Pa. 911 operators disciplined over delay
By The Associated Press
DOYLESTOWN, Pa. — Ten emergency dispatchers were not busy when a woman called 911 to report a fire that killed her, yet it took six rings before anyone answered the phone, authorities said.
Brenda Orr, 53, was initially put on hold when someone answered her call Jan. 29. That person was already on another line dispatching an ambulance, but felt compelled to answer Orr's call because the phone had rung six times, a county investigation found.
''Can you hold one second please?'' the dispatcher said, according to a recording of the call.
''I can't,'' Orr answered. ''This is an emergency, 911 emergency. ... Bed on fire.''
None of the 10 unoccupied dispatchers gave a ''reasonable explanation'' for not answering the phone promptly, said Brent Wiggins, Bucks County's director of emergency communications.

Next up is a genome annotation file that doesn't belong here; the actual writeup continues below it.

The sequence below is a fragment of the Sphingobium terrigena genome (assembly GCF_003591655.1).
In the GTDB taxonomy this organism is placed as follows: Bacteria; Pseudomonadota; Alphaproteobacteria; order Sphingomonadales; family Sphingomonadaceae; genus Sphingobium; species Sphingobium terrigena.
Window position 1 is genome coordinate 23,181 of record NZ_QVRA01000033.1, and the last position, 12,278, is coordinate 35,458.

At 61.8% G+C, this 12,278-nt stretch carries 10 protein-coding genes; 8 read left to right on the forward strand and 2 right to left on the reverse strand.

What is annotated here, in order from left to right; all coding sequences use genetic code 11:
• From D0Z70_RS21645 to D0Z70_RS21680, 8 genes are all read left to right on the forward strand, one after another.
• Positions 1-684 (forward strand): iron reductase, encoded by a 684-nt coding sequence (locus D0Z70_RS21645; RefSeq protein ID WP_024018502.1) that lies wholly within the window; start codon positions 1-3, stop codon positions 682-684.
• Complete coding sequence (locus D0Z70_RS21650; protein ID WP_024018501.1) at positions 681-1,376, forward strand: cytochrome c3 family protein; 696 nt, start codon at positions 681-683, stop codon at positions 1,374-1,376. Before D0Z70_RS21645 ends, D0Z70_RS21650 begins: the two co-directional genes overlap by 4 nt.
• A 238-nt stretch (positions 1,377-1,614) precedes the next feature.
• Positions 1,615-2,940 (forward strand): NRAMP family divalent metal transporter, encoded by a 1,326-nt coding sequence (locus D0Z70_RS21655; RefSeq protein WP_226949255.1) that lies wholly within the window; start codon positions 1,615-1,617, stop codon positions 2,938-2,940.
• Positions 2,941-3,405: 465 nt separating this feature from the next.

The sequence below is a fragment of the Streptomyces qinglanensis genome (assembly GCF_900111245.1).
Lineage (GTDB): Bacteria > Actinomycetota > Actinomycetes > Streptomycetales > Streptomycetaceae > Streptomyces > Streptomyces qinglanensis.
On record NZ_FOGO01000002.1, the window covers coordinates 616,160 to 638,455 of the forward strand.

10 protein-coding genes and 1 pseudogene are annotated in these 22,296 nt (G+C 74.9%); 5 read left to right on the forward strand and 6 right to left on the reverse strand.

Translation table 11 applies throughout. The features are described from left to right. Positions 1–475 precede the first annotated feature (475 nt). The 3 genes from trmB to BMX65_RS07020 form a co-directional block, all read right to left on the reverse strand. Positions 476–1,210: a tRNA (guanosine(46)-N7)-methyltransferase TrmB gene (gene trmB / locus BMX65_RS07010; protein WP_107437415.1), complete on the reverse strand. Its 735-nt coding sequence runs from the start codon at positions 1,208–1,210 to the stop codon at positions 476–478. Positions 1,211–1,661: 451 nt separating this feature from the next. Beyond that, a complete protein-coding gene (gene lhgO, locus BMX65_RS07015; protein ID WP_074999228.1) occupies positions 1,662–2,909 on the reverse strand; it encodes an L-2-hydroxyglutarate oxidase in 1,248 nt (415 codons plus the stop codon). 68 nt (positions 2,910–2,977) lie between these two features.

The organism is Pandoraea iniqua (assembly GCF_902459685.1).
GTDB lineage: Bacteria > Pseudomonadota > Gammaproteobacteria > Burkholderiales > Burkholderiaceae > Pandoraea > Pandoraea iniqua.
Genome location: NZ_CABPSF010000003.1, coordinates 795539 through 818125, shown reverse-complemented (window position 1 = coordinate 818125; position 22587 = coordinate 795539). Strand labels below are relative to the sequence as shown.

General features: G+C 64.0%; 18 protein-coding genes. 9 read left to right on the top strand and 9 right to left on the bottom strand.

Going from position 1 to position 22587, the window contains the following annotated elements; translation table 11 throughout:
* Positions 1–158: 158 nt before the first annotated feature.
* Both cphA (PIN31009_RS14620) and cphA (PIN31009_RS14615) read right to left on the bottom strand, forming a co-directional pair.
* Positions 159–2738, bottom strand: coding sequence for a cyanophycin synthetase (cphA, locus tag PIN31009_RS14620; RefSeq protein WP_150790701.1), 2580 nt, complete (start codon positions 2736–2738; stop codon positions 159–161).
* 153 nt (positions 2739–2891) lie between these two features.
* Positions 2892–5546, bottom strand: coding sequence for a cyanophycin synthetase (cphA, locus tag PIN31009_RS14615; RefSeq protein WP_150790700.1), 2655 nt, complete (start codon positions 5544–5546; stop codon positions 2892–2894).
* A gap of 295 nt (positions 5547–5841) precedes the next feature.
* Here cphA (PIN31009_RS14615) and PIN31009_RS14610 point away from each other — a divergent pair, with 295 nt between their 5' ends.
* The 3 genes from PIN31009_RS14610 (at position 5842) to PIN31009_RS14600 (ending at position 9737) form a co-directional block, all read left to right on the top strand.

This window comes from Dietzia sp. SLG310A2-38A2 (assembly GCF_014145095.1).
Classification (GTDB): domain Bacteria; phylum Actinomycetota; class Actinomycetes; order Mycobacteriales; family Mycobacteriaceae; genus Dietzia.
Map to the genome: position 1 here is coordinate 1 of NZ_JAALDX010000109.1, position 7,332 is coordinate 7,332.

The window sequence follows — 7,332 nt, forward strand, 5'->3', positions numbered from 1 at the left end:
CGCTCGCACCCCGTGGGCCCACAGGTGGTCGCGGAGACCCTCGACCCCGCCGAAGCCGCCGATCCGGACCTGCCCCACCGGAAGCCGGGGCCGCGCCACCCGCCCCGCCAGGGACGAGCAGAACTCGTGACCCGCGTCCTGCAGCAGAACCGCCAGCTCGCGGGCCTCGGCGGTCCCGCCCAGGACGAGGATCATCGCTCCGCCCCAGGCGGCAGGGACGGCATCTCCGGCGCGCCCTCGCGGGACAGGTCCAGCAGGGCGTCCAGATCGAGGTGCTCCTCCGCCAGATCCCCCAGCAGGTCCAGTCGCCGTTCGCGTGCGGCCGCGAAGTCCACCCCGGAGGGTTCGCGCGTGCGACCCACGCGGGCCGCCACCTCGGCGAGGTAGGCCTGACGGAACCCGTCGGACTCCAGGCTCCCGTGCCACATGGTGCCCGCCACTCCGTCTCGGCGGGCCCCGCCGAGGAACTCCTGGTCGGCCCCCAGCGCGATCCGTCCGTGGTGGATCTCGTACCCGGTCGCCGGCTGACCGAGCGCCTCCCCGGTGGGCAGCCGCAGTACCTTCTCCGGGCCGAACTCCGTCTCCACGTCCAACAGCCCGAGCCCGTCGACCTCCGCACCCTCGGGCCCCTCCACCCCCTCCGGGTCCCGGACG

''They were just not doing their job properly,'' Wiggins said Wednesday. ''That's the bottom line. ... One or two said they thought someone else was going to pick up the phone.''
Orr, who was bedridden with multiple sclerosis, could not escape the fire. Rescuers arrived less than four minutes after her call, said Jim Cawley, chairman of the county commissioners. Fire officials said they did not believe the delay in answering made a difference in her death.
Cawley said those involved were being disciplined. He declined to elaborate, but said no one was fired.
All county 911 operators must now review a tape of the call with their supervisors and compare it to one in which the operator gave exemplary service, he said.